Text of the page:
Scent Control to See More Wildlife

There aren’t many wild critters in New Hampshire that I haven’t seen multiple times. That’s not unusual for a hunter who spends a lot of time sitting quietly in the woods. And viewing wildlife close up is one of the things I really enjoy about hunting. I also see a lot of wildlife while hiking or scouting because I do these activities like a hunter. I control my scent.

No, I don’t mean I take a bath before a hike. What I do is plan a hike where I’m walking into the wind, or cross wind, not with the wind. That’s a basic of scent control. I know there are animals out there lying around in the daytime that put their back to the wind and their eyes downwind. Those senses are super sharp in most wild animals and it makes them hard to sneak up on. Walk with the wind and you’ll seldom see them. Walk into the wind and you’re much more likely to spot some.

Sometimes I do this unintentionally. I once walked up to a napping black bear this way. I was scouting for turkeys. It was close to noontime when the hunt is over for the day, so I left the shotgun locked in the truck and took my turkey call for a walk, yelping along the way, hoping to elicit a gobble or two as I planned the next day’s hunt. I wasn’t paying attention to the wind because turkeys, while they have extremely sharp senses of sight and hearing, don’t smell danger the way most other wildlife does.

That black bear got to its feet only a couple yards away. It was on the other side of a stone wall. We were both surprised. The bear looked at me as if to say: “hey, you’re not a turkey.” And then it ran off. The experience made me stop and consider how that close encounter had happened. I had been walking into the breeze. The bear had been napping on the other side of that wall, so it hadn’t seen me until it stood. And I was doing my best to sound like a hen turkey. Of those three factors, the wind direction was the most important. If that bear had caught my scent, I never would have seen it.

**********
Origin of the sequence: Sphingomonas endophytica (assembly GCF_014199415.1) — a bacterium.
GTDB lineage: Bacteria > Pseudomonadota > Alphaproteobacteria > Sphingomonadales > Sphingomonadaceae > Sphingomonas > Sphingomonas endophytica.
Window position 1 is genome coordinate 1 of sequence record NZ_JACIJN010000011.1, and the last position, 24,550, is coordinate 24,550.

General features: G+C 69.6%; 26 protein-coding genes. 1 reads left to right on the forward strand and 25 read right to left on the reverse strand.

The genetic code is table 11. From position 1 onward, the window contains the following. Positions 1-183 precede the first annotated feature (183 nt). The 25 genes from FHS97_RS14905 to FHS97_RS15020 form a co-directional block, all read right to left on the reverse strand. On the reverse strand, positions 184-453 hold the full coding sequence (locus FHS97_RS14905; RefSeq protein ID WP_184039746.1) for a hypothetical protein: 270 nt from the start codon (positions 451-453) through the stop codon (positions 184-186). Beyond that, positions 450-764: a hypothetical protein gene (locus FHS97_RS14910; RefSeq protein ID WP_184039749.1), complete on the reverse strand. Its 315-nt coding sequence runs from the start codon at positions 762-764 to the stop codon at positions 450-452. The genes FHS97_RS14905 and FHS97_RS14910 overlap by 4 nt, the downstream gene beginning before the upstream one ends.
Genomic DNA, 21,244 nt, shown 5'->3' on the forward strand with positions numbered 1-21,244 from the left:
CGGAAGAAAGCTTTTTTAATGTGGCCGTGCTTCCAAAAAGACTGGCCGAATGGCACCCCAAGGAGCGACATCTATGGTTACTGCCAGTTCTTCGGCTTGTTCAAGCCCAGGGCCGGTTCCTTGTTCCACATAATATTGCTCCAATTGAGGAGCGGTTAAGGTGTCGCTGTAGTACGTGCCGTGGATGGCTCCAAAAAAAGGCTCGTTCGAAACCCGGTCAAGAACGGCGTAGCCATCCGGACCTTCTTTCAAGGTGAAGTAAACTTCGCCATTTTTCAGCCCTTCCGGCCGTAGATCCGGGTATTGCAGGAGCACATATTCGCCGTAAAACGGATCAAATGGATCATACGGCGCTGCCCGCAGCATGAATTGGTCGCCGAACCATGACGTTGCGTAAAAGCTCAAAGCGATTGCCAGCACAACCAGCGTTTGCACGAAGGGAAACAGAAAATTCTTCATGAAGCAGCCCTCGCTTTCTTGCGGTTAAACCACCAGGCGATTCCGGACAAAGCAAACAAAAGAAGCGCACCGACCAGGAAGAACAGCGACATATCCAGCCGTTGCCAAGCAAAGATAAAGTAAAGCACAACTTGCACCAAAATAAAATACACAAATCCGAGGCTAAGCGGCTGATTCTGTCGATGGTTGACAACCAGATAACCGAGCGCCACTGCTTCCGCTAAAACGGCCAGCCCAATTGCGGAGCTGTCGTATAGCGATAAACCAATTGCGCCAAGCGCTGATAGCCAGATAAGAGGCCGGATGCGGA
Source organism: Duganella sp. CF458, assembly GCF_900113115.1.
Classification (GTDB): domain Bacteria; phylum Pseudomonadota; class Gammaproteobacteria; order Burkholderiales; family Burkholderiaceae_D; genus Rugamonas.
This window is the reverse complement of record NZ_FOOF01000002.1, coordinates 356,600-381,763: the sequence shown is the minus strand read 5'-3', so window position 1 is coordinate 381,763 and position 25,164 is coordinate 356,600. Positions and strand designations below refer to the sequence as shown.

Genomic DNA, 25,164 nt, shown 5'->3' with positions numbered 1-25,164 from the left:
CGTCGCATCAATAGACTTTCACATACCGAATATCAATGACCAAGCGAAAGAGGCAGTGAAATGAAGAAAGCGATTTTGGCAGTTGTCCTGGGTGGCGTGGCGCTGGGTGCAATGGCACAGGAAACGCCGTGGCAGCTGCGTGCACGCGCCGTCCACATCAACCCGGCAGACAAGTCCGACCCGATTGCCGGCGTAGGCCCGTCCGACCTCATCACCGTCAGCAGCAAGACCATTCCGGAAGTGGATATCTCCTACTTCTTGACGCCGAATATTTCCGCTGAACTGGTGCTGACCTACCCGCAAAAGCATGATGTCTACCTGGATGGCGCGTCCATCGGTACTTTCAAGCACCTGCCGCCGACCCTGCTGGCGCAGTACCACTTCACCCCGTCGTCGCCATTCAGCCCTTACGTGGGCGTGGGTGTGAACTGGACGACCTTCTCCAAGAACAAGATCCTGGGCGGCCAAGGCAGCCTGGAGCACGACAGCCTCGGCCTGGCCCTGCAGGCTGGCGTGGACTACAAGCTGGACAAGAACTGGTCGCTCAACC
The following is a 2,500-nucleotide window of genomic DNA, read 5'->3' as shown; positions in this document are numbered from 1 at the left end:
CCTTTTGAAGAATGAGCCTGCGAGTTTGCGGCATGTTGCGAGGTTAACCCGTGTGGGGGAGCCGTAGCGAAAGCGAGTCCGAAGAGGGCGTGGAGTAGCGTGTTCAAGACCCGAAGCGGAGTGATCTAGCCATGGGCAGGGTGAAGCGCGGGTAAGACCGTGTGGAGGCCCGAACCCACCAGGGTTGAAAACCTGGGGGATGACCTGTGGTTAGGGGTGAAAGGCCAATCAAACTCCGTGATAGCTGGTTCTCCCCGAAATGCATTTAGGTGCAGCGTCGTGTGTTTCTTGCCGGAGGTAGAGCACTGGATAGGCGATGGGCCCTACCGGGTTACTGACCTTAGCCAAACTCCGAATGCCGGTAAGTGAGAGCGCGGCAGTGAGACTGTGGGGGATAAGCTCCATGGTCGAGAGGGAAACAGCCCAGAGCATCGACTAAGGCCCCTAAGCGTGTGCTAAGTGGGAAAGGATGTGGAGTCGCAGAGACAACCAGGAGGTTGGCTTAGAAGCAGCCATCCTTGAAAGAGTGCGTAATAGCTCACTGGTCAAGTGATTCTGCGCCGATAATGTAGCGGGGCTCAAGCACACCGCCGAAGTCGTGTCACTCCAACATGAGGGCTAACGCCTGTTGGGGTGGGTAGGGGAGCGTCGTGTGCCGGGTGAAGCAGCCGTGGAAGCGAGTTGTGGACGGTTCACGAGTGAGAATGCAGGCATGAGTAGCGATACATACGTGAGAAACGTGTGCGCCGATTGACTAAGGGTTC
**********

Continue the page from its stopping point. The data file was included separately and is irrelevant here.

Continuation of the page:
Not every wild animal runs away when it smells a person. Often, they simply freeze in place. I’ve lost track of how many times I’ve seen a deer or hare close by, simply standing or lying still, watching me, letting me just walk by. It isn’t until I stop and look back that they decide to vamoose. Those same animals are much more likely to move and give themselves away if they’re unaware of your presence.

Checking wind direction isn’t always a breeze, so to speak. Often the wind isn’t strong enough to point the leaves in the right direction. Those wind currents can be subtle and thermals move scent uphill as the day warms and downhill as things cool. Sometimes those currents are so slight the old ‘wet your finger and hold it up to feel which side cools’ method just doesn’t work. Hunters employ a couple methods to check which way the wind blows. One is to use a small store bought or homemade squeeze bottle of scentless powder. Give it a squeeze and watch where the powder drifts. A more natural method is to collect and save a few dried milkweed pods when they’re at the point of bursting. Set one or two of those little parachute seeds loose and see which way they go. A ripe dandelion blossom will also do the trick.

Damp, drizzly days are great days to see wildlife for a couple reasons. Animals feel secure in those conditions because they don’t usually see people out and about. And scent doesn’t carry far in those conditions.

A lot of times a hike takes you there and back on the same trail. It’s less likely you’ll see wildlife on the return trip because you’ve shed your fresh scent along the way beforehand. One way to overcome this is the choice of footwear. Rubber (waterproof)) boots retain scent, sneakers spread it. There are also products that will eliminate or obscure your scent.

Many hunters use cover scents. This can be as simple as mashing an apple underfoot. Or you can purchase cover scents like fox urine or eau de skunk at the sporting goods store. Not everyone wants to smell like fox urine, so there are also spray-on products like Scent-Killer and Dead Downwind that just eliminate scent.

Of course that doesn’t work well if you wash your outdoor clothes in lemon-scented detergent. Another trick some hunters use is washing their outdoor cloths in scent-free detergent and storing them in a plastic bag with a few sprigs of hemlock.

However, you decide to go about it, controlling your scent will let you see more wildlife.


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